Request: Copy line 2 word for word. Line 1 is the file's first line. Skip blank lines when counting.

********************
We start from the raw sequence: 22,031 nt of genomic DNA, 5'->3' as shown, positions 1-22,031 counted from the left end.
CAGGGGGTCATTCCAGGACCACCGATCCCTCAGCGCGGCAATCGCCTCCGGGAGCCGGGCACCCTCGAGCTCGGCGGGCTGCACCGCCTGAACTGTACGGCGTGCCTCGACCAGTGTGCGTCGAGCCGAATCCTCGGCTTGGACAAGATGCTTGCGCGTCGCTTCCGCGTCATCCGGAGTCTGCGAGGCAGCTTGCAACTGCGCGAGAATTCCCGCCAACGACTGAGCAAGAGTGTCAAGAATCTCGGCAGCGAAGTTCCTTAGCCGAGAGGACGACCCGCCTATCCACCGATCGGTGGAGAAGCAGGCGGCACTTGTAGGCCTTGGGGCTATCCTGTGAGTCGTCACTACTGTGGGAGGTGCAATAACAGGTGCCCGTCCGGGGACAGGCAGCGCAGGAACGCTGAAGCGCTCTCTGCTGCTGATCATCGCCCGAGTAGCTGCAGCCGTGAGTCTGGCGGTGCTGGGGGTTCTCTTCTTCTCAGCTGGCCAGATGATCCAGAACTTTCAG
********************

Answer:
CAGGGGGTCATTCCAGGACCACCGATCCCTCAGCGCGGCAATCGCCTCCGGGAGCCGGGCACCCTCGAGCTCGGCGGGCTGCACCGCCTGAACTGTACGGCGTGCCTCGACCAGTGTGCGTCGAGCCGAATCCTCGGCTTGGACAAGATGCTTGCGCGTCGCTTCCGCGTCATCCGGAGTCTGCGAGGCAGCTTGCAACTGCGCGAGAATTCCCGCCAACGACTGAGCAAGAGTGTCAAGAATCTCGGCAGCGAAGTTCCTTAGCCGAGAGGACGACCCGCCTATCCACCGATCGGTGGAGAAGCAGGCGGCACTTGTAGGCCTTGGGGCTATCCTGTGAGTCGTCACTACTGTGGGAGGTGCAATAACAGGTGCCCGTCCGGGGACAGGCAGCGCAGGAACGCTGAAGCGCTCTCTGCTGCTGATCATCGCCCGAGTAGCTGCAGCCGTGAGTCTGGCGGTGCTGGGGGTTCTCTTCTTCTCAGCTGGCCAGATGATCCAGAACTTTCAG